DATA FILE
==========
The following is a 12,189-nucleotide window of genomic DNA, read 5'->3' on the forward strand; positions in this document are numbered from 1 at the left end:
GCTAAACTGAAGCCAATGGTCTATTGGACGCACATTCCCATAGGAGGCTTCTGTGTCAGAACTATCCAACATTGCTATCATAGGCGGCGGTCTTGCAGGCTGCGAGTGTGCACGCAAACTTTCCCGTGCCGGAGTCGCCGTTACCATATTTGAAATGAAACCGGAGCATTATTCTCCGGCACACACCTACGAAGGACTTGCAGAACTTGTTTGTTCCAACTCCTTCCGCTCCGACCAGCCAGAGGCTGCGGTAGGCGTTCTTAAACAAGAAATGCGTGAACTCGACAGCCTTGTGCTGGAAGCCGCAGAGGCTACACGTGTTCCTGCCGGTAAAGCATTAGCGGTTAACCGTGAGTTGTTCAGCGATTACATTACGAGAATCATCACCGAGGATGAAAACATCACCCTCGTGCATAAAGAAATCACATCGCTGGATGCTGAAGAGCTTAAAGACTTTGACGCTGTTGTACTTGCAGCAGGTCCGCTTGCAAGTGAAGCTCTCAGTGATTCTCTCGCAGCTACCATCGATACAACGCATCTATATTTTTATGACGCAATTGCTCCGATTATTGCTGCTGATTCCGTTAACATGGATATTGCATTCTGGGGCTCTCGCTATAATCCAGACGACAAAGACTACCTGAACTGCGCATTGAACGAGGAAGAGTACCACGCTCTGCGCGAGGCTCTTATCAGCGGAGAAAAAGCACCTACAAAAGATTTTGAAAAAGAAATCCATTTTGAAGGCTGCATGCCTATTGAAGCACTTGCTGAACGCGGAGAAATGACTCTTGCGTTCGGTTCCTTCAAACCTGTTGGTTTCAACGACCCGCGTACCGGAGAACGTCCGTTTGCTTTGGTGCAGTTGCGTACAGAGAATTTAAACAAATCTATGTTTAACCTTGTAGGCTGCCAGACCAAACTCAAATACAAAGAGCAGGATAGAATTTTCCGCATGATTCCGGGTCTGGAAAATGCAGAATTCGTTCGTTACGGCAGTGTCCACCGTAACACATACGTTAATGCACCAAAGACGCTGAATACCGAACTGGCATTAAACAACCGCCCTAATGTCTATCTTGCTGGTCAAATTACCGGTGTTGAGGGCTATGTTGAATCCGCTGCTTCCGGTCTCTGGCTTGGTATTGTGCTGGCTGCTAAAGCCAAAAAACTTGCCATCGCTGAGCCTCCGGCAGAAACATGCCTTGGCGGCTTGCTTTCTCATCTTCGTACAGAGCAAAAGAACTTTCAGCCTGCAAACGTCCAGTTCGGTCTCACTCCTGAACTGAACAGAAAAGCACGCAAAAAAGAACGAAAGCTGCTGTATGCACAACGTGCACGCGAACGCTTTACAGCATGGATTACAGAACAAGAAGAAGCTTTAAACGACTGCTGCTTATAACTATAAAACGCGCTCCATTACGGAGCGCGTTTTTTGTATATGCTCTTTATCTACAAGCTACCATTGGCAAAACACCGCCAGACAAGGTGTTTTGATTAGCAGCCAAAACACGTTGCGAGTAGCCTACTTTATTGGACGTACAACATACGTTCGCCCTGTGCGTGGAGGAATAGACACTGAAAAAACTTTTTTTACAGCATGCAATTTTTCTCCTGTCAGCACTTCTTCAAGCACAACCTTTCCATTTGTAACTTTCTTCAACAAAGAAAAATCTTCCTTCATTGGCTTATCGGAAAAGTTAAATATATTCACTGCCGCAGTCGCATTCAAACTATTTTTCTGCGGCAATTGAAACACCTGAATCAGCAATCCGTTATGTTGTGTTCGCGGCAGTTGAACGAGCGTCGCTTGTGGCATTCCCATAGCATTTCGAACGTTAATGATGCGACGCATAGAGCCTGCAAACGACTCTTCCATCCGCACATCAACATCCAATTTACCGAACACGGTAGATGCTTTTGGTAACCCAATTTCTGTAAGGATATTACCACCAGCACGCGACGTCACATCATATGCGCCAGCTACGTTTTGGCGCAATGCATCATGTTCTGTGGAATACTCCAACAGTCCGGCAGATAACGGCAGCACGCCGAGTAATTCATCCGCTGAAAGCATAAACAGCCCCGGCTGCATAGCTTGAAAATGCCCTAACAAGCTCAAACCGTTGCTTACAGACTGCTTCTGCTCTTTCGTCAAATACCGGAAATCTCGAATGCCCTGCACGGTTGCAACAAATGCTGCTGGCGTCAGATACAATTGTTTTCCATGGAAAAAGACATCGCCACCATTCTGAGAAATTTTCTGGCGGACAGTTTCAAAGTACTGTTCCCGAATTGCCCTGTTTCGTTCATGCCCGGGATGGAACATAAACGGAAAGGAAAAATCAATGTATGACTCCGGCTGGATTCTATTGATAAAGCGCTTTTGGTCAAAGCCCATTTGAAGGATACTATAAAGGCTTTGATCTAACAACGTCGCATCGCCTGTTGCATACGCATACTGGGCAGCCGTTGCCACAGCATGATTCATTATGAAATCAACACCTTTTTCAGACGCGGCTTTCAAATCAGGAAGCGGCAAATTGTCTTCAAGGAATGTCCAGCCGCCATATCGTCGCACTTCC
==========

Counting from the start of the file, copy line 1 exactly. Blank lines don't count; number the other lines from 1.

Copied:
The following is a 12,189-nucleotide window of genomic DNA, read 5'->3' on the forward strand; positions in this document are numbered from 1 at the left end: